While many champions never cracked open a trivia book or did any type of preparation, others found that a bit of training paid dividends. ”Tournament of Champions” winner Bob Verini says, ”I played the box game and taped the show to get down the timing of the questions. For the tournament I brushed up on categories I felt weak in. I needed to memorize the signs of the zodiac, the order of the planets, stuff like that. I was in third place going into Final Jeopardy. The only way for me to win was if I got it right and my opponents got it wrong. The answer was ‘War in which Abraham Lincoln and Jefferson Davis first met.’ The question is ‘Black Hawk War.’ That information stuck with me when I studied because it was the only military experience Lincoln had. I got it and won the game, so my preparation paid off.”
”If you watch the show regularly,” contends former champion Mark Lowenthal, ”you know the things you absolutely must know. And those are the things I memorized. Presidents, everything about the states, geography, Oscars. I marked up an almanac with the key stuff, and memorized it all.”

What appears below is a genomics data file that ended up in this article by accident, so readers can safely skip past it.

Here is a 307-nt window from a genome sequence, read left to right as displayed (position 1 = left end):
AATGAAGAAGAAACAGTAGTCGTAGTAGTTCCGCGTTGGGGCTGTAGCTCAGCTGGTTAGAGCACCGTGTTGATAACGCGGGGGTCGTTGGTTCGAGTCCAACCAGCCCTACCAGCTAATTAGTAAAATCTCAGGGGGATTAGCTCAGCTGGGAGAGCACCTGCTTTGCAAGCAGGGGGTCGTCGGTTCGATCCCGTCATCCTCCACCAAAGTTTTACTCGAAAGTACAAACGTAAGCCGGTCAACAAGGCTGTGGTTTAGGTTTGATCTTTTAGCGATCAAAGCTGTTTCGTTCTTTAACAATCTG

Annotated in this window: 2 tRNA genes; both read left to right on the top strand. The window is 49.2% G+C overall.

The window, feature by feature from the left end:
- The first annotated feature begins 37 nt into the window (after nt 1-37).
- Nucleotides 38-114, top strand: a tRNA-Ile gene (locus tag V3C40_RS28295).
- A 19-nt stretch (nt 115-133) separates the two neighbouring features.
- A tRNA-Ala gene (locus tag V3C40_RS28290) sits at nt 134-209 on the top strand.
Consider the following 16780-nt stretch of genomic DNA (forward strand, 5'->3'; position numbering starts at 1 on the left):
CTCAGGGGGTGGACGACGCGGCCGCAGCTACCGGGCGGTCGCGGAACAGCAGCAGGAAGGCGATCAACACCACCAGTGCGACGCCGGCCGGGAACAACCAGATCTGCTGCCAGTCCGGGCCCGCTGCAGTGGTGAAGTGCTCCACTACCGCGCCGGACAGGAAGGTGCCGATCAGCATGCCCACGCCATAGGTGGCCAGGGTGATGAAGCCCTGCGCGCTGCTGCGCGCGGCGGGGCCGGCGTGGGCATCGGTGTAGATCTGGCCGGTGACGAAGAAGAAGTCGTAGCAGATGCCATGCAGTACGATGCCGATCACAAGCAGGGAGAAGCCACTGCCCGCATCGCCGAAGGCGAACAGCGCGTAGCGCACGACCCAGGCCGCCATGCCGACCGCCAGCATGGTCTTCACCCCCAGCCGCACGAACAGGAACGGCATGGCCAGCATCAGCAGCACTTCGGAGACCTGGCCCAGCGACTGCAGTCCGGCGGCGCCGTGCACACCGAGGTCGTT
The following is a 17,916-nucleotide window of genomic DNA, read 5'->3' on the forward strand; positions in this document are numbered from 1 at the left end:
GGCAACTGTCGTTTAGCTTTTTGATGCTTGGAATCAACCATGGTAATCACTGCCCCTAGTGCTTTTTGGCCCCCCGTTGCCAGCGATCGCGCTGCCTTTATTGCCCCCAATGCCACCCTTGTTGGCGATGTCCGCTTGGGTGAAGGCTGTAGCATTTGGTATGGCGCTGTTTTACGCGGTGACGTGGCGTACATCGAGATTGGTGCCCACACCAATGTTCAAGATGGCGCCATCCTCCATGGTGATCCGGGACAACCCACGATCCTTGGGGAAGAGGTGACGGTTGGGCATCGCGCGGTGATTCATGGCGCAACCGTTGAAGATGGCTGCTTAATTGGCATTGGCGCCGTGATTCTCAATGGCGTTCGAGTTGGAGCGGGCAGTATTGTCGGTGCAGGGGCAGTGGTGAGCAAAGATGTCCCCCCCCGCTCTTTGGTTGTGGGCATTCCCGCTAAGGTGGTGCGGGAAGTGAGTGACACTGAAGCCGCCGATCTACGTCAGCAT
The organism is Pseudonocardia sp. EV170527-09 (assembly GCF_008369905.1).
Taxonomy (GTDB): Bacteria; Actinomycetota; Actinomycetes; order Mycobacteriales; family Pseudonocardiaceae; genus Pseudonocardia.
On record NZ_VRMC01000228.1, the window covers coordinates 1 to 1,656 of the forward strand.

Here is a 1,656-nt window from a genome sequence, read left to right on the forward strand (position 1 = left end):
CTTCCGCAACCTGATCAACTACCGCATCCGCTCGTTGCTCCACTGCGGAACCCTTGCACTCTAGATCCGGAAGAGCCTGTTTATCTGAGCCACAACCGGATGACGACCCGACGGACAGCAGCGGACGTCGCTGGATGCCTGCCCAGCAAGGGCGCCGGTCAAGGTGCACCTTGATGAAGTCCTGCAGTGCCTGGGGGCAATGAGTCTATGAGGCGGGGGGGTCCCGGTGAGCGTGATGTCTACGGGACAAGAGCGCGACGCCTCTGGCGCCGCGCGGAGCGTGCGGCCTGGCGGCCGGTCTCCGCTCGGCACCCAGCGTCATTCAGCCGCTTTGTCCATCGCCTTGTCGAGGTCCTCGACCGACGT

”Being able to quickly associate is more important than just knowing facts,” counters Joel Sacks, a $51,000 winner. ”There are always clues in the questions, so you rarely have to know the particular fact. If you have a broad base of knowledge — information, rather than lists of facts — you tend to do well.”
All contestants agree, however, that one kind of preparation is Meaningful — getting ready to deal with the dreaded buzzer. Senior champ Peggy Kennedy believes that practicing the buzzer helped her win. ”My husband made me a little box so I could watch the show at home, push a button, and actually get the feel of it,” Kennedy says.
”I think an awful lot of Jeopardy! is luck,” says Bruce Seymour, 1988 ”Tournament of Champions” contestant. ”The people you beat are not necessarily dumber or slower than you are. It’s the buzzer and the categories, the questions. Also, I learned not to despair at the end of the first Jeopardy round, because it’s nothing but a warmup. The Double Jeopardy round can turn the game 180 degrees. That’s the real game.”